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Broadcast legend Jim Leahey announces retirement

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    Sports anchor Jim Leahey at the Honolulu Quarterback Club 62nd Annual Banquet of Champions held at the Empress Chinese Restaurant in 2009.

Jim Leahey, who painted a vivid word picture of Hawaii sports for listeners over 60 years as the state’s most recognizable radio and television broadcaster, confirmed his retirement.

“Yes, it is official,” Leahey, 75, told the Star-Advertiser today.

Leahey first disclosed his intention over the weekend at a roast for long-time boss and broadcast partner Rick Blangiardi.

“I just want to quietly go away,” said Leahey, whose final segments behind the mic came as the play-by-play broadcaster for University of Hawaii baseball on KKEA radio last month.

“I enjoyed working with Josh Pacheco and Scottie Robbs, but I’m 75 years old now and don’t want to take a position from guys who are coming up and working hard,” Leahey said after conferring with his wife, Toni.

“It has been a lot of seasons, a lot of memories,” said Leahey, who began working alongside his father, Chuck, in the 1960s and later teamed up with his son, Kanoa.

In the course of a career that saw him alternate between radio and TV — and sometimes do simulcasts across both platforms — Leahey has appeared on KGMB, KIKU, KHNL, KITV, KHET and cable. He also did preseason NFL Seahawks games for a Seattle station.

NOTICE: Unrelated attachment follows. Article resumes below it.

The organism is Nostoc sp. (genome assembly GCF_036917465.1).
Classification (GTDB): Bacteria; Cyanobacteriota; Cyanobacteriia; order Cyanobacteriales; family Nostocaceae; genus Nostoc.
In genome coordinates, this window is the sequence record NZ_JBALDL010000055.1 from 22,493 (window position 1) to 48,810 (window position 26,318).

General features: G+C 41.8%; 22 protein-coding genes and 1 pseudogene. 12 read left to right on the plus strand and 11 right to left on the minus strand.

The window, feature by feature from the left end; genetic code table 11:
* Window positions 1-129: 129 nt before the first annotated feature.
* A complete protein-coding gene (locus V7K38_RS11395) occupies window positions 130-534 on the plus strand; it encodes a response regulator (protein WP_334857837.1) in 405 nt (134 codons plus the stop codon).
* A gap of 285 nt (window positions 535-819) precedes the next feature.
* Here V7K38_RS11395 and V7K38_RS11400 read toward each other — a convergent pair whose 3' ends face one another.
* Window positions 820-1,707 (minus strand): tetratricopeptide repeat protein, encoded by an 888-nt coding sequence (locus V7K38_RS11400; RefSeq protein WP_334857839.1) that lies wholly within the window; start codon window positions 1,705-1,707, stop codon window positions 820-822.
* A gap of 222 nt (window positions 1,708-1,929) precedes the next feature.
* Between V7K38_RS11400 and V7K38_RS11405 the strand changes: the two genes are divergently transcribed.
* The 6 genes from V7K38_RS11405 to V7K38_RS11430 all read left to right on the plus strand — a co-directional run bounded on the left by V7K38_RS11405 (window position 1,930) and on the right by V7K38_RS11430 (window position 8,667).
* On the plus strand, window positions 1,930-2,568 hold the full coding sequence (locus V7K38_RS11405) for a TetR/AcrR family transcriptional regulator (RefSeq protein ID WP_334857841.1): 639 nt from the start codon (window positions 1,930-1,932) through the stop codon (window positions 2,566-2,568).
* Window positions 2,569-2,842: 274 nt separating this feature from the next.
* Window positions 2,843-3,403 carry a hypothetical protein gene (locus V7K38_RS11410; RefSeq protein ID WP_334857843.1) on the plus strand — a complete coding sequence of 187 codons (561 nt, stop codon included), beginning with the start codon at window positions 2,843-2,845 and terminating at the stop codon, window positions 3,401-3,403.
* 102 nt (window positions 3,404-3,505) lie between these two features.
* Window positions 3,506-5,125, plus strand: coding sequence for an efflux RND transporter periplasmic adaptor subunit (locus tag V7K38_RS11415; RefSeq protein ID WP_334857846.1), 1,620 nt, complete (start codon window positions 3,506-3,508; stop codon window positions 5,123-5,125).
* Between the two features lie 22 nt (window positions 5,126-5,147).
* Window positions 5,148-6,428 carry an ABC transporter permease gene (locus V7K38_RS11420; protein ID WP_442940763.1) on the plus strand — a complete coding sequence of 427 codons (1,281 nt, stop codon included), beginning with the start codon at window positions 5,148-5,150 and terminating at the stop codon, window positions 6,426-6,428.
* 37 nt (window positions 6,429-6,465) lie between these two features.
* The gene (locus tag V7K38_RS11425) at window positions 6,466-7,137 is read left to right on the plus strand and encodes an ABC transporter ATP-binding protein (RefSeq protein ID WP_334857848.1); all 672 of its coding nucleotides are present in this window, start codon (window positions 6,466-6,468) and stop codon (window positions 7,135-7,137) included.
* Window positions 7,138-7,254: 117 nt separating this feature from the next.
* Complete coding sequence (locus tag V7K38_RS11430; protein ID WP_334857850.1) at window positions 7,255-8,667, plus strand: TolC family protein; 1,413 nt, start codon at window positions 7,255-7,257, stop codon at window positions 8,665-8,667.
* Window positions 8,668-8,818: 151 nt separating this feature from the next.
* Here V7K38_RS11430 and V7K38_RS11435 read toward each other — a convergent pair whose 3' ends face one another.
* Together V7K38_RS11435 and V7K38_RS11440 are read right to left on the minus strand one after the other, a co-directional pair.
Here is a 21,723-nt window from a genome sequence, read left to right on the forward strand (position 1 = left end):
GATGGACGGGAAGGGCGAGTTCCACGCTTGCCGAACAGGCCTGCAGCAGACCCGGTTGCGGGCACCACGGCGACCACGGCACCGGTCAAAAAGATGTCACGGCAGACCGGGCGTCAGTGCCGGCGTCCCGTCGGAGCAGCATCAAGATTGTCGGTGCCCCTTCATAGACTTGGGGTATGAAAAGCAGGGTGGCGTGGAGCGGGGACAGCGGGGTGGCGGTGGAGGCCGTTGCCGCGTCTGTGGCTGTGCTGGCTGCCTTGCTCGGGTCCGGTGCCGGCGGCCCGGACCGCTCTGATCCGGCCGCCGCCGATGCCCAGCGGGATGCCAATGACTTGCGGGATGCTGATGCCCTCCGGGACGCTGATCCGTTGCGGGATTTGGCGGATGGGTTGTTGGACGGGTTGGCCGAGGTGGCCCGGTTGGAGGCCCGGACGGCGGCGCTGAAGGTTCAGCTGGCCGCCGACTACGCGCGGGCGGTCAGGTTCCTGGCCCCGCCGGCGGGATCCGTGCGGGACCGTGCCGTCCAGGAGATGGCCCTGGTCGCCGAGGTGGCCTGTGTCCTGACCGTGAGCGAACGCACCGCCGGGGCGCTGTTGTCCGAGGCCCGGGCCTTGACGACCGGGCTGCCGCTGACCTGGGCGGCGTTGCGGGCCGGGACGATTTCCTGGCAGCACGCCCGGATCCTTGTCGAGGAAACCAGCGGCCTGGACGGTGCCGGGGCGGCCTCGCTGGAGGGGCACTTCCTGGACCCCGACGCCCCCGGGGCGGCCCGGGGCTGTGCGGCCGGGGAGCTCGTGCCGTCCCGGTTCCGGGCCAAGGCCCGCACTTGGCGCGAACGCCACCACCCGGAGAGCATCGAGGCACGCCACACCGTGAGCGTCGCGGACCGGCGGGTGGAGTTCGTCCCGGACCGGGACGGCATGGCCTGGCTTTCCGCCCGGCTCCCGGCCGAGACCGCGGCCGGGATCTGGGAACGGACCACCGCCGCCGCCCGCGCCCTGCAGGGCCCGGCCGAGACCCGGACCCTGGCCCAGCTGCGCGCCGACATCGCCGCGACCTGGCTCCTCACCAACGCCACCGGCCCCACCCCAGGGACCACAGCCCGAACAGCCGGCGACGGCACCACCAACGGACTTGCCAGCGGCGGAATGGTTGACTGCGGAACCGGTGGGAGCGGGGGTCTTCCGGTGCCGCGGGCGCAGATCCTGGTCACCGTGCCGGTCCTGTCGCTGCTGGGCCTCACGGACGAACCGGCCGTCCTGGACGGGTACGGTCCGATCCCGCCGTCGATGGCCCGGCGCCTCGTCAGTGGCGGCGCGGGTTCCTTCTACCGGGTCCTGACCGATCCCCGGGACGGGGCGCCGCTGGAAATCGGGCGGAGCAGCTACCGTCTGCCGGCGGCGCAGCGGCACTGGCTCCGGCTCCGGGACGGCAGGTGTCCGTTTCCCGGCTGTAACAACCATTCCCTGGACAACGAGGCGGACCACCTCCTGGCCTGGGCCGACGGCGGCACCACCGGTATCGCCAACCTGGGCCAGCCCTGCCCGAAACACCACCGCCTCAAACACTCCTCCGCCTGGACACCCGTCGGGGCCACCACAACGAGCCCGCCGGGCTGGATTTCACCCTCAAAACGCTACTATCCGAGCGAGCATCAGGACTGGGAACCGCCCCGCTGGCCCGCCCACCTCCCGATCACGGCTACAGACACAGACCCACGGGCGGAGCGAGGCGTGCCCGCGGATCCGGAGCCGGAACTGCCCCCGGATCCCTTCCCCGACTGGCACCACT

When Blangiardi took over independent station KIKU (which became KHNL) and masterminded a deal to televise UH sports on a scale of more than 100 events a year, he hired Leahey to do play-by-play. “Some years I was doing as many as seven different UH sports a year,” Leahey said. “It was great.”

A highlight? “The 56-14 victory over Brigham Young (in 1989),” said Leahey said. “BYU came in arrogant, as always. After what was it —not winning for 10 straight years against BYU? — damn that was good. I think it was the best game that UH ever played. The sound, the excitement of that crowd, is something you’ll always remember.”

In his call of the game, Leahey exclaimed, “This is better than statehood!”

Now, Leahey said, “It is time to sail along into the sunset, to take my leave. It is part of a natural progression.”

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